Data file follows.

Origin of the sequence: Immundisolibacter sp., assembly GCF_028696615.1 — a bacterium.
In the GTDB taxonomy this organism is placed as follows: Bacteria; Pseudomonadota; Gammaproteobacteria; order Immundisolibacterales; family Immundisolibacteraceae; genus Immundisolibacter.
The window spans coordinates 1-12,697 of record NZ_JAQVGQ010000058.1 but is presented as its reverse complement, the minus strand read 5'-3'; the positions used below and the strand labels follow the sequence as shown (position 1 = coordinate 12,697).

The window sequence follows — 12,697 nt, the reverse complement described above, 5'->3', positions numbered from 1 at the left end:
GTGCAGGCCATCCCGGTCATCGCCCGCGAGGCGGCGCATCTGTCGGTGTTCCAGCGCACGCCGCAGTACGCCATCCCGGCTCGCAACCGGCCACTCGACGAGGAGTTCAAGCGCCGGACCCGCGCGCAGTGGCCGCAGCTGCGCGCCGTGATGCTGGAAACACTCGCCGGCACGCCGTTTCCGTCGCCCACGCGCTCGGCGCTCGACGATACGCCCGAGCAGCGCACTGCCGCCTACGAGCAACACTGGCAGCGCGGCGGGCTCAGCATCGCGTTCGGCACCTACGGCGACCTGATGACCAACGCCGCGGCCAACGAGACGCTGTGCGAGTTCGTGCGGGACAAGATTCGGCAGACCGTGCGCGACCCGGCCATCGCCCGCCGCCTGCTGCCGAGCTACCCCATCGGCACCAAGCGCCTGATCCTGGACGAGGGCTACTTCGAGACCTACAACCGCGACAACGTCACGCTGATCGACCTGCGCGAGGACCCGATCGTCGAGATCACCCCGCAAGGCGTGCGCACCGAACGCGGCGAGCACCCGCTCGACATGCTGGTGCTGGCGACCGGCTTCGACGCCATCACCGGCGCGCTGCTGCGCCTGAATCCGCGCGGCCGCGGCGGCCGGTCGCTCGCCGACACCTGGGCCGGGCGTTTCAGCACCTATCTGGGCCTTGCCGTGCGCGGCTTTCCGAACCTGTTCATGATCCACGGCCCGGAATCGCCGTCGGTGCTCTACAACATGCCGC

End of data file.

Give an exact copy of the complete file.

Origin of the sequence: Immundisolibacter sp., assembly GCF_028696615.1 — a bacterium.
In the GTDB taxonomy this organism is placed as follows: Bacteria; Pseudomonadota; Gammaproteobacteria; order Immundisolibacterales; family Immundisolibacteraceae; genus Immundisolibacter.
The window spans coordinates 1-12,697 of record NZ_JAQVGQ010000058.1 but is presented as its reverse complement, the minus strand read 5'-3'; the positions used below and the strand labels follow the sequence as shown (position 1 = coordinate 12,697).

The window sequence follows — 12,697 nt, the reverse complement described above, 5'->3', positions numbered from 1 at the left end:
GTGCAGGCCATCCCGGTCATCGCCCGCGAGGCGGCGCATCTGTCGGTGTTCCAGCGCACGCCGCAGTACGCCATCCCGGCTCGCAACCGGCCACTCGACGAGGAGTTCAAGCGCCGGACCCGCGCGCAGTGGCCGCAGCTGCGCGCCGTGATGCTGGAAACACTCGCCGGCACGCCGTTTCCGTCGCCCACGCGCTCGGCGCTCGACGATACGCCCGAGCAGCGCACTGCCGCCTACGAGCAACACTGGCAGCGCGGCGGGCTCAGCATCGCGTTCGGCACCTACGGCGACCTGATGACCAACGCCGCGGCCAACGAGACGCTGTGCGAGTTCGTGCGGGACAAGATTCGGCAGACCGTGCGCGACCCGGCCATCGCCCGCCGCCTGCTGCCGAGCTACCCCATCGGCACCAAGCGCCTGATCCTGGACGAGGGCTACTTCGAGACCTACAACCGCGACAACGTCACGCTGATCGACCTGCGCGAGGACCCGATCGTCGAGATCACCCCGCAAGGCGTGCGCACCGAACGCGGCGAGCACCCGCTCGACATGCTGGTGCTGGCGACCGGCTTCGACGCCATCACCGGCGCGCTGCTGCGCCTGAATCCGCGCGGCCGCGGCGGCCGGTCGCTCGCCGACACCTGGGCCGGGCGTTTCAGCACCTATCTGGGCCTTGCCGTGCGCGGCTTTCCGAACCTGTTCATGATCCACGGCCCGGAATCGCCGTCGGTGCTCTACAACATGCCGC